LOHRI: Spread Auspiciousness

Lohri is one of the most prominent festivals in northern India celebrated in Punjab and some parts of Haryana, Himachal Pradesh and Jammu. However the festival,  is mainly  celebrated by both Sikhs and Hindus. The festival marks the end of the winter solstice and the harvest of the Rabi crops. Every year Lohri falls on January 13th

This is the time when  the Sun starts moving towards the northern hemisphere marking the auspicious period of Uttarayan.

Significance of Lohri:

It is celebrated by making a huge bonfire that symbolises the Sun bringing in warmth. The significance of the festival is both as a winter crop season celebration and a remembrance of the Sun deity.

It is believed that offering food items to the God of Fire on this day helps take away all negativity from life and brings in prosperity. The bonfire symbolises Lord Agni and foods like jaggery, popcorn, sesame seeds and puffed rice are offered to appease the God.

Bonfire-

The Lohri bonfire signifies discarding of old ideas, and thoughts and welcoming of new and good thoughts, prayers, and wishes to near and dear ones.

Celebration

The festival is celebrated by lighting a bonfire in the evening.People sing and dance on the beat of the dhol around the bonfire.  They offer sesame seeds, jaggery, revari, popcorn, maize seeds to appease the fire God by putting them in the fire while circumambulating the bonfire. People also pray for good health and prosperity.

Lohri holds special significance for  newly-married couple and a  new-born child in the family. People celebrate these occasions with great enthusiasm as these symbolize  fertility.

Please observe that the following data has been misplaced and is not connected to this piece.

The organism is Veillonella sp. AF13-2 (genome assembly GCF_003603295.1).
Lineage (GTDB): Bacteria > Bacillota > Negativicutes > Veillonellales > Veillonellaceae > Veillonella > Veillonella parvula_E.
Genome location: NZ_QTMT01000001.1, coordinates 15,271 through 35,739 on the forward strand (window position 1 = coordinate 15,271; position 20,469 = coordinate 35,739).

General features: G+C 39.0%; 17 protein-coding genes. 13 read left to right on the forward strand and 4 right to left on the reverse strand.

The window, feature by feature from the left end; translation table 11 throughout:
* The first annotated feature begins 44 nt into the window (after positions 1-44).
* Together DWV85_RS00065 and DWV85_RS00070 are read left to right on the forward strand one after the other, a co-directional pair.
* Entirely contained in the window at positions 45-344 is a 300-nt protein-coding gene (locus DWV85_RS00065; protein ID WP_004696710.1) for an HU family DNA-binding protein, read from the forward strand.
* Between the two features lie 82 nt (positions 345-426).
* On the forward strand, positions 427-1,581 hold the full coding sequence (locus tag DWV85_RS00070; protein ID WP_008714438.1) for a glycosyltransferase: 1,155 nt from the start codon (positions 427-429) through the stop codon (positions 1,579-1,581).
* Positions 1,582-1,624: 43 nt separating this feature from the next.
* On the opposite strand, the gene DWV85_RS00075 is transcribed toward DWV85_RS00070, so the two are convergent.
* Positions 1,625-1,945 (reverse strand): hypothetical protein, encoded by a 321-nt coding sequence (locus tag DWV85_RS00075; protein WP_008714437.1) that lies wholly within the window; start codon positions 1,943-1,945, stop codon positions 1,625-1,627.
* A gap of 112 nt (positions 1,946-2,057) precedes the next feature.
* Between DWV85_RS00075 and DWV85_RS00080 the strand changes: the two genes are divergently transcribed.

Dress and make up of ladies on Lohri

Patiala suits in bright colours like red, pink and emerald green are worn by ladies to celebrate the festival.They compliment their look with traditional jewellery, glass bangles, parandas and bold lip colors.

Food cooked on Lohri

  • Sarson da Saag
  • Makki di Roti
  • Atta ladoo
  • Dahi Bhalle
  • Gur Chikki
  • Pindi Channa

It is a community festival where people gather at a common place and set up a huge bonfire with various kinds of sweet delicacies on display, sing Lohri songs and dance to the beats of the dhol.

Dr Preeti Talwaraktal2012@gmail.com

Authors Bio:

Preeti Talwar is a doctorate in science, who has worked as a Research Associate under a U.G.C fellowship, worked as a Proofreader with Thakur Publishers, Worked as a Content Writer for Planet Spark, India Go Social, Planet writer, Story Mirror, Student Star, Odds spaces. Well published on national and international media. Published for the Chicken Soup Series. Author on different forums like YourStory, Bonobology, Thrive Global, Women’s Web, The Country esquire magazine.uk, Spillwords, Sivana East, Lit Gleam Magazine, Sheroes, Different Truths. Writing is adrenaline for Preeti’s soul.

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